Two-day Storm Plays Havoc with Immigrant Villages in Israel

Several thousand immigrant families living in tents and other temporary dwellings in immigrant work villages have been rendered homeless in a two-day storm which has swept Israel, accompanied by a 50-mile-an-hour gale. The storm, which has already wrecked one vessel in the port of Haife and has wrought great damage on citrus crops in the coastal area, was continuing tonight.

In northern Israel, some 300 families were evacuated after their tents and huts were torn down by the gale. At an immigrant village near Hadera police and military units were called in to rescue women and children when the temporary units in which they lived were swept away in floods. It was estimated that the heaviest damage was caused in one maabara located on the hills outside Jerusalem. There, the huts were toppled by the furious winds and again the police and troops rushed the immigrants to shelter.

Near Tel Aviv, an estimated 1,000 families were evacuated from two work villages which were flooded out by the torrential rains, Hundreds of immigrants gathered outside the Jewish Agency headquarters in Tel Aviv to demand that women and children be evacuated to secure towns and cities from immigrant projects.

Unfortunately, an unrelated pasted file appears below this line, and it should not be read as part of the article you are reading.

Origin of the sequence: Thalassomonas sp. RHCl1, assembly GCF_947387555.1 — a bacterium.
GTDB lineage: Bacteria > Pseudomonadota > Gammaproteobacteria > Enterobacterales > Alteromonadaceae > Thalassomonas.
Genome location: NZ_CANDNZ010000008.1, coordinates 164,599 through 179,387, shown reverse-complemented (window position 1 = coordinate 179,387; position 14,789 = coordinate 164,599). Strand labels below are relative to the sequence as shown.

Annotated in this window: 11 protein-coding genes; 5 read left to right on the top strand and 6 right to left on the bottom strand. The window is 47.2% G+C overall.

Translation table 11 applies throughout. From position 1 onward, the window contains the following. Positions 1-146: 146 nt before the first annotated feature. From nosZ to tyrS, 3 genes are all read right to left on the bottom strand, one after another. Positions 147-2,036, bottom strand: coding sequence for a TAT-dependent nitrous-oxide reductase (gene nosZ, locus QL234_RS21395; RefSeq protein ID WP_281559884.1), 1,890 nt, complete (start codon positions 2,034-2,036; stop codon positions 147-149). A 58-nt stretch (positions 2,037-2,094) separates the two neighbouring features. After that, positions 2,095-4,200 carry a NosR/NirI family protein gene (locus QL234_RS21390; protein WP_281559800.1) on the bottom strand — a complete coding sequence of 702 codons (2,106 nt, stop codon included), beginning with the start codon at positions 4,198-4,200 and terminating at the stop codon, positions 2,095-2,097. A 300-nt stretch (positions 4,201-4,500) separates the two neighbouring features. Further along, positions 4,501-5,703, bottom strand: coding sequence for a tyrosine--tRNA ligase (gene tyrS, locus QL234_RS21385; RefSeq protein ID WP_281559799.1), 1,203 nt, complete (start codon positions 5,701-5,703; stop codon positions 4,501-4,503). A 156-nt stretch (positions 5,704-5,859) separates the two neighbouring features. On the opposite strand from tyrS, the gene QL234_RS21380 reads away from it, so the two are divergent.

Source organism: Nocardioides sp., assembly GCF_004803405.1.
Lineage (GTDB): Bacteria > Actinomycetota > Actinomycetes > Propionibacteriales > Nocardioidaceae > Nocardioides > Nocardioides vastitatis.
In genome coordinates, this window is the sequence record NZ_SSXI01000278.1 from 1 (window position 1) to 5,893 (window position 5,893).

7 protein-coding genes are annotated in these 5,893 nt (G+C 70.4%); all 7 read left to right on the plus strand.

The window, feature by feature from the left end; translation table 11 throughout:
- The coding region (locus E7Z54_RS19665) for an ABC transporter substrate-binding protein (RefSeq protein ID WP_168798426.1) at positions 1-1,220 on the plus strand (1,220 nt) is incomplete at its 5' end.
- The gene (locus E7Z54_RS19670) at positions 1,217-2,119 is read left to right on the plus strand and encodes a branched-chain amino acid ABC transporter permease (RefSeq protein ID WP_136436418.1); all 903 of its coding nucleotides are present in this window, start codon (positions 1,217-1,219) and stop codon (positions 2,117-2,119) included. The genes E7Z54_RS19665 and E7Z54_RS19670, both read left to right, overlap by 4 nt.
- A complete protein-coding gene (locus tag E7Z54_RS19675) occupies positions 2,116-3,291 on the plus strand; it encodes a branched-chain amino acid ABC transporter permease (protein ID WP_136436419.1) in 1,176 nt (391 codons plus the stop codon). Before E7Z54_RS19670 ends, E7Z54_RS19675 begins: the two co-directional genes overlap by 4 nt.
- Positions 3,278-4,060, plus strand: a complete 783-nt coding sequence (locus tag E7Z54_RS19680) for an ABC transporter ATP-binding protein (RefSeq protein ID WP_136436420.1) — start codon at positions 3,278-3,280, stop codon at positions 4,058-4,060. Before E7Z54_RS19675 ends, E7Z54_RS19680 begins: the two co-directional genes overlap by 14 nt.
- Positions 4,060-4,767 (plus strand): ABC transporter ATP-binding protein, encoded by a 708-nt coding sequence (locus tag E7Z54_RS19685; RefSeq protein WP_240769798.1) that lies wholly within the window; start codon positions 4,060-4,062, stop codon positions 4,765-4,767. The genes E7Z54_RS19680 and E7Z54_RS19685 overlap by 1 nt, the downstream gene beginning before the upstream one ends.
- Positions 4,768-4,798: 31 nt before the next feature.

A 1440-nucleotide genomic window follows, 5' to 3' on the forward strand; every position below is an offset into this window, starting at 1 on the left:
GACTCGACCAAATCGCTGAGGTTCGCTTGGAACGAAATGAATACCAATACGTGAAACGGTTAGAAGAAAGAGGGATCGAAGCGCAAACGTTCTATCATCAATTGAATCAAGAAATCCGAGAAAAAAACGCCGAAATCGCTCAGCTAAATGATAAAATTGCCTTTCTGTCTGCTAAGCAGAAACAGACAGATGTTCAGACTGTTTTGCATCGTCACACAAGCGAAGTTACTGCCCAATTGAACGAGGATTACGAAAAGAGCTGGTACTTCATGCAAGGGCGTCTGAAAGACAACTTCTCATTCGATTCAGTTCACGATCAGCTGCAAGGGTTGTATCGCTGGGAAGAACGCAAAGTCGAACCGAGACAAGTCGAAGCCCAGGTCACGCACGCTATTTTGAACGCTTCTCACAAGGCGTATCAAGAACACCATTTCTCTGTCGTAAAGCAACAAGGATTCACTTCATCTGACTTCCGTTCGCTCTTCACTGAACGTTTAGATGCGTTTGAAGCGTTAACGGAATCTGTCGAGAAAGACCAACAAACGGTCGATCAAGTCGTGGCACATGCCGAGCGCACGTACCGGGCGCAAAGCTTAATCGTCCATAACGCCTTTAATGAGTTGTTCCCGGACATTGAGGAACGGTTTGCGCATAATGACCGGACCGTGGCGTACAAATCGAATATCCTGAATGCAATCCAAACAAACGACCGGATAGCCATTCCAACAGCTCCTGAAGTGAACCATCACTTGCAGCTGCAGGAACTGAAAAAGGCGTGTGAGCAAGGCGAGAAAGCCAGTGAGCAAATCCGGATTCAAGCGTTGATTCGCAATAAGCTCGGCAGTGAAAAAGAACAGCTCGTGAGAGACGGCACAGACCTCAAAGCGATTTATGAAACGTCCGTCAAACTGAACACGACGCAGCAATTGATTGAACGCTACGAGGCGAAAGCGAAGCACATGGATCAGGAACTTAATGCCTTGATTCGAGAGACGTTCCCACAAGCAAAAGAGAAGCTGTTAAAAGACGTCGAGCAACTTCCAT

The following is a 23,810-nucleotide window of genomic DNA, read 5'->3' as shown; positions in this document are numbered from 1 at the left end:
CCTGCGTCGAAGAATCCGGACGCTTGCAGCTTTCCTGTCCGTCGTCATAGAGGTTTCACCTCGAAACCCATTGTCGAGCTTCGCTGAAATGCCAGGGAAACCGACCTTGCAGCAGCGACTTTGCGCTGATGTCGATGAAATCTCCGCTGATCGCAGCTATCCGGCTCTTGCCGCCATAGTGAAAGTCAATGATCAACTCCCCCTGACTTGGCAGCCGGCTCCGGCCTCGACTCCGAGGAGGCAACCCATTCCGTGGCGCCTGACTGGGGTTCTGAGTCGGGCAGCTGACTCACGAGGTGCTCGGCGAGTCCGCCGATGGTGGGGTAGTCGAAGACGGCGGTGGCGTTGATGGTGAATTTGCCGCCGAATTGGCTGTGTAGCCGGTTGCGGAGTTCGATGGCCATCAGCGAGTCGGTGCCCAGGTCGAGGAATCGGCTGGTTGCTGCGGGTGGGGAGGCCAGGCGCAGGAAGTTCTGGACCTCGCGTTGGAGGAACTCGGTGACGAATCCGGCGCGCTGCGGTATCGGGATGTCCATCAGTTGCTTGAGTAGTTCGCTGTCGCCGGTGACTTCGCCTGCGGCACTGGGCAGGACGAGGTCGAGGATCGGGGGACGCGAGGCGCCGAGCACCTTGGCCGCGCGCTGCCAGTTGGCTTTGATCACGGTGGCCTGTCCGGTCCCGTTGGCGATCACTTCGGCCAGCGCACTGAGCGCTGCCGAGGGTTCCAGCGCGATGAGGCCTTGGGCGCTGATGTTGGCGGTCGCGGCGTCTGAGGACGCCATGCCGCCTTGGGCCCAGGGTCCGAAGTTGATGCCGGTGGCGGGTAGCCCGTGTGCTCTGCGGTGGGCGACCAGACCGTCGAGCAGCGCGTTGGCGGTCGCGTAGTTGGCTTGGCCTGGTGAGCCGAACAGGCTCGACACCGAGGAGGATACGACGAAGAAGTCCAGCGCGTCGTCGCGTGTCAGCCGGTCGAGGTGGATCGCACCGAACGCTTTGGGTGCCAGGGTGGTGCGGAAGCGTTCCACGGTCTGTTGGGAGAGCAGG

The Agency today sent a convoy of jeeps to villages in the Jerusalem corridor with food, clothing and other essential supplies. Special details, accompanied by engineers, construction workers and technicians, have been hurried to threatened areas to transfer women and children from villages. An Agency spokesman today declared that the situation was in hand.

Haifa port authorities continued a search of Haifa Bay today for the bodies of five seamen lost when a Turkish freighter sank after losing its anchor in the storm and collided with the wreckage of the Patria. Twenty-three of the crew were saved. The 4,500-ton freighter was under charter to the Shoham company. It had completed unloading before the accident. Three of the missing seamen are known to be Jews.

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